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School board addresses custodial outsourcing

 

By Monroe Roark
Times Correspondent 

  In the wake of the Henry County Board of Education’s April 8 vote to outsource custodial services (see story in April 10 edition of the Times), the discussion has continued throughout the county among the affected employees, parents of public school students and school system officials regarding the long-term effects of this decision.

  The school board sent a letter to the editor that was published in the April 17 edition of the Times, reiterating how difficult the move was for board members, but one they felt was absolutely necessary. The system expects to save $4.7 million over the next three years under the new agreement with SSC Service Solutions that would take effect July 1.

  In the letter, the board pointed out that $156 million in state funding cuts and $42 million in reduced property tax revenue over the past 10 years have had a devastating impact on the school system, and a number of measures have already been implemented to counteract this decline – employees taking 17-21 furlough days over the past four years, class sizes going up and school/central office staff sizes going down. Also, the board expects benefit costs for non-certified employees to increase $7 million in the next three years.

  Decisions such as the custodial outsourcing “are most difficult. Each of our staff members in the school system is valued and appreciated. Unfortunately, fi-nancial realities beyond our control require extraordinary considerations and actions,” the board wrote.

  There has been a great deal of speculation in the community about exactly how current custodial employees will be affected by the switch to SSC this summer. In response to a detailed request for information from the Times, Superintendent Dr. Ethan Hildreth’s office issued a statement covering several key points.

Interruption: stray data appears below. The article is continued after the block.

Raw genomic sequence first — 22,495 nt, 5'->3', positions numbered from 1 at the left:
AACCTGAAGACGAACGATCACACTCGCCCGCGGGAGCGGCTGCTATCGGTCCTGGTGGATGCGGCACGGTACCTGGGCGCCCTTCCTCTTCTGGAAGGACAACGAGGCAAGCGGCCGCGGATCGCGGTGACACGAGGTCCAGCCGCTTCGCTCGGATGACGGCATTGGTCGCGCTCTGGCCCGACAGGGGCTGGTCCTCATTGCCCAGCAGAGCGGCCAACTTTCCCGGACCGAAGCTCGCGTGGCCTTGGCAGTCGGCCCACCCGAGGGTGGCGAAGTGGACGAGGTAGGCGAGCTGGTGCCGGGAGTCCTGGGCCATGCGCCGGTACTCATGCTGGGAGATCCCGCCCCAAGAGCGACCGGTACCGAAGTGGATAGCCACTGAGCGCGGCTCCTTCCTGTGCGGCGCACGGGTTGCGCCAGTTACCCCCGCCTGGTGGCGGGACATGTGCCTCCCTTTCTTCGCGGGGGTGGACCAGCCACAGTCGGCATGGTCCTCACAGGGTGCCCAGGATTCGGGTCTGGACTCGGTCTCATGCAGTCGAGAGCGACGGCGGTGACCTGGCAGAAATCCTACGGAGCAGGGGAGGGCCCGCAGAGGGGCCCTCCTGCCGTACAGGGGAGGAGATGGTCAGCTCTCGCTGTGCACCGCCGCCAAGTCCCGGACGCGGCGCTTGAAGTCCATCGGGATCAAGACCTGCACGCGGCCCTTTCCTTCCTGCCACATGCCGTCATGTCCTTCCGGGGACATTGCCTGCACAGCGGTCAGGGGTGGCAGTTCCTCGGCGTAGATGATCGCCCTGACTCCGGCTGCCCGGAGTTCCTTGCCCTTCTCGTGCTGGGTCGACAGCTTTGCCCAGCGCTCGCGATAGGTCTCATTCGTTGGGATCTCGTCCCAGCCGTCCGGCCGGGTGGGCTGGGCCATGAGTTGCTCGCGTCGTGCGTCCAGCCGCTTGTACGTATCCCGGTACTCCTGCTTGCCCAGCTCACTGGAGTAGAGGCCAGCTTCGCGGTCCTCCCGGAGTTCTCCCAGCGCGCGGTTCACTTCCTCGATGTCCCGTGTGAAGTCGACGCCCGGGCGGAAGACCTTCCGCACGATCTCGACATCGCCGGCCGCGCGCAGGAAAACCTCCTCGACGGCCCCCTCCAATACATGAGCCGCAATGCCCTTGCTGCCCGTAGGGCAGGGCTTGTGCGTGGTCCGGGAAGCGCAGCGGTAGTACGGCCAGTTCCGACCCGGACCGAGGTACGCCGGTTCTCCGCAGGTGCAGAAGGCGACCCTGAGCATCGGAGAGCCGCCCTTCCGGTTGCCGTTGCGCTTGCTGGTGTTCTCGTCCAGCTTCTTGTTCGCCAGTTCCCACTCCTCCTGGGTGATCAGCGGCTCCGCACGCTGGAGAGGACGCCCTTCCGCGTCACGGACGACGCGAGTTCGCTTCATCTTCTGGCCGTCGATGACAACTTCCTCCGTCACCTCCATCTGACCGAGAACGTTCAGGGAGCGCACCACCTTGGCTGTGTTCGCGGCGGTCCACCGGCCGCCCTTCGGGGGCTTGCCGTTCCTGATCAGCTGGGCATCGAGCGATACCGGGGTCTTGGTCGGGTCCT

Times: What compensation will the existing employees receive for their unused sick leave and vacation time?

  Henry County School System (HCSS): For employees who have been with the system five years and have at least 41 days of unused sick leave, these employees will be compensated $15 per day up to 145 days.  This is the only reimbursement policy for sick leave and is outlined in employee handbooks when they start working for the system. Employees are compensated a daily rate for each day of unused vacation time up to a maximum of 20 days.

  Times: If a current employee is offered a job with SSC at a much lower salary and turns it down, will that person be ineligible for unemployment?

  HCSS: That is not up to the school system.  The Department of Labor would make that determination.

  Times: How will their accrued retirement be affected? Will vested employees be able to roll over their retirement money or will they lose it?

  HCSS: Honestly, there are so many different scenarios with this and two different retirement systems to consider options for. In short, they still have the same options that are available to them during their employment. If they are vested, they can leave the money where it is and once they reach the trigger dates/age for withdrawal/payment, they then receive payments like they would if they never left the system. They will not lose any money that is currently in their retirement; it is up to them what they do with it once they aren’t employees of the district.

  Times: How many children of current custodial employees enjoy the standard privilege of crossing district lines? Will they lose that?

  HCSS: A total of 23 children will lose the option to attend the school of a parent’s choice due to a total of 17 custodians not being employed by the district.  However, as long as the custodians are residents of the county and the schools their children currently attend have space under the school choice law (HB 251 and SB 10), they can fill out the appropriate paperwork to apply to remain at these schools.

  Times: You pointed out last month that the current budget for 315 custodial/landscaping employees is $9.2 million for salaries and benefits. Is this the lowest-paid group of full-time employees in the system? What is this year’s budget figure for TOTAL salaries and benefits, and for how many employees?

HCSS: The employees in the district earning the least are paraprofessionals, bus monitors and food service assistants. The budget figure for total salaries and benefits is $264 million (the total budget for the school system is $293 million). We have 6,179 employees in the system – 2,890 are certified and 3,289 are classified.

  Times: How many HCSS employees receive total compensation (salary and benefits) of more than $100,000 per year in the current budget year?

  HCSS: There are 45 employees in the district who have a salary at or above $100,000.  This equals to 0.7% of our overall workforce.  There are 282, or 4.5% of the workforce, earning a total compensation of $100,000 or more.  In order for TOTAL compensation to reach or exceed $100,000, an employee must have a salary of at least $74,000.

 

 

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